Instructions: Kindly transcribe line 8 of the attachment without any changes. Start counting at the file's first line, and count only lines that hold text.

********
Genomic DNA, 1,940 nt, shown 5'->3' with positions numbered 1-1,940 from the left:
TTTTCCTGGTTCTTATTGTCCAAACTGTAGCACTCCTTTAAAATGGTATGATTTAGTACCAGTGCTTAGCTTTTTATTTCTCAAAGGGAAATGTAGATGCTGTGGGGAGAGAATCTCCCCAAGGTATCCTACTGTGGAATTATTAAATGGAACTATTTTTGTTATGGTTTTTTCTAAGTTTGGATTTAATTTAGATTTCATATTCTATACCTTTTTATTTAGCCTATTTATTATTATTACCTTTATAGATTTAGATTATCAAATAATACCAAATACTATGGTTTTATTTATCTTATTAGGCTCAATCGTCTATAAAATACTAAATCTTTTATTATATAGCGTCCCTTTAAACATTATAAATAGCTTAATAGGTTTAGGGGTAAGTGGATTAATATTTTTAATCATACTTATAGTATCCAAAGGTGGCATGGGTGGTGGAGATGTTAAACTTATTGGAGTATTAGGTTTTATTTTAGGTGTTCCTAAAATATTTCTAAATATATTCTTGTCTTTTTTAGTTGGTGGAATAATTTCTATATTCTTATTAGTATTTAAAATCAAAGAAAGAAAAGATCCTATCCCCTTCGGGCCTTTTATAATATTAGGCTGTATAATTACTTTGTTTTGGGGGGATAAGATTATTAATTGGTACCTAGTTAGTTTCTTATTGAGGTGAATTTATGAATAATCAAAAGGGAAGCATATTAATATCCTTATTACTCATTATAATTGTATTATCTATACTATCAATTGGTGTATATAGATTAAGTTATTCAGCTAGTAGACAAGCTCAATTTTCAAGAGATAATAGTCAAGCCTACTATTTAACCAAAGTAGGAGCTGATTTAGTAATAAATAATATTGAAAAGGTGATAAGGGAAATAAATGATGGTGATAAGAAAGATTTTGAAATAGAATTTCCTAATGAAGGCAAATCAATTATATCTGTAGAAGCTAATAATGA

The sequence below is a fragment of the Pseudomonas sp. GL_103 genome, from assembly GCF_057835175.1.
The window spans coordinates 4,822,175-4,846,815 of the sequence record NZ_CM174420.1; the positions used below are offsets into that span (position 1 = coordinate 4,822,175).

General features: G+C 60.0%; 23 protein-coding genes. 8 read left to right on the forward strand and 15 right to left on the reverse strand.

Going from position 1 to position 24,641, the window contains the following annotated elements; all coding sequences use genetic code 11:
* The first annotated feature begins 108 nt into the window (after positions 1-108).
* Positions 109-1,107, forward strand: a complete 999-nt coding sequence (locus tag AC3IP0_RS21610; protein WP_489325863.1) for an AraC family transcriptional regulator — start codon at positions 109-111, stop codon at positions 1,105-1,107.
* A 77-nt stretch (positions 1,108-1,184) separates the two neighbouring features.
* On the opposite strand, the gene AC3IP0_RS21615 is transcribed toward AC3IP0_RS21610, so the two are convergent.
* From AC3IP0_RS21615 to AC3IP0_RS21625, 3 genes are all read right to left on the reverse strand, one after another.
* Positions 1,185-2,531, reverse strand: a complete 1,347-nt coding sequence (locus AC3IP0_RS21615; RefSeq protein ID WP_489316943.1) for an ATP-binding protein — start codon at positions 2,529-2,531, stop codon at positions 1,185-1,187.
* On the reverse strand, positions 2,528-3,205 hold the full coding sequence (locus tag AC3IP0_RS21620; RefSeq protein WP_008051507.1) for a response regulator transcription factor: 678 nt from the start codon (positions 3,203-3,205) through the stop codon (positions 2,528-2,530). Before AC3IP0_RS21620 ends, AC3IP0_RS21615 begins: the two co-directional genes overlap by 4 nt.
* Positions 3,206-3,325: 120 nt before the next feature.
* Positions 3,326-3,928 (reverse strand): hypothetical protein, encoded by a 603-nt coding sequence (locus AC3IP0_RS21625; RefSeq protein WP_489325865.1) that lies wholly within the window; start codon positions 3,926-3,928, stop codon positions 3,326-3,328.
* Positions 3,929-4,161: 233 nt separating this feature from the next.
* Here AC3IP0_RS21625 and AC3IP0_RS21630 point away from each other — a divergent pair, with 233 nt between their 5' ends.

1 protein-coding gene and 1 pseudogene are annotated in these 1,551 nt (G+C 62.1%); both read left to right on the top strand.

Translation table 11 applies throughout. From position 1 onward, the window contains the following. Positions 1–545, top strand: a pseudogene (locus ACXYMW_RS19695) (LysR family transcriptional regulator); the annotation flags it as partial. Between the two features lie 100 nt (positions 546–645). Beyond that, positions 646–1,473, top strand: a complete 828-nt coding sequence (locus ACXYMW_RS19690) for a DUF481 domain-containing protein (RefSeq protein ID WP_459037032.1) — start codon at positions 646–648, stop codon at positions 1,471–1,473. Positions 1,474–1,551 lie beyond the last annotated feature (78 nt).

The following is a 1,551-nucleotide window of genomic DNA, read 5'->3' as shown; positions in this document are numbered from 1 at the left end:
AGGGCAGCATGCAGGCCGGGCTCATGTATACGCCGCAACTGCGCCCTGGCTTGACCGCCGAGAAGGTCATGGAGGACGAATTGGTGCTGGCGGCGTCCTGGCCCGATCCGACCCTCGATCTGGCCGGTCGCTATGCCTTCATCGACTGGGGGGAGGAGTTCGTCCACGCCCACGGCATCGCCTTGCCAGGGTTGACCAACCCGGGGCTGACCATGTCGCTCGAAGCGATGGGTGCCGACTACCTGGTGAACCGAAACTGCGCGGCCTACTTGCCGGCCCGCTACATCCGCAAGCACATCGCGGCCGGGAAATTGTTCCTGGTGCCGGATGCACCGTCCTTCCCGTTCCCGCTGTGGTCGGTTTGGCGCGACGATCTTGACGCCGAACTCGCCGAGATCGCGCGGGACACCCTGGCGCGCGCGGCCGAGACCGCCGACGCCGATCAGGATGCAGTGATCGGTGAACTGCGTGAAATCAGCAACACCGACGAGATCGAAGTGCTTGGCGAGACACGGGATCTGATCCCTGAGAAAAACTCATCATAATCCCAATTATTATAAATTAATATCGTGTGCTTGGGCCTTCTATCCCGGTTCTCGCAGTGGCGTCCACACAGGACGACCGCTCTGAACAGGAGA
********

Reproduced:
* Positions 109-1,107, forward strand: a complete 999-nt coding sequence (locus tag AC3IP0_RS21610; protein WP_489325863.1) for an AraC family transcriptional regulator — start codon at positions 109-111, stop codon at positions 1,105-1,107.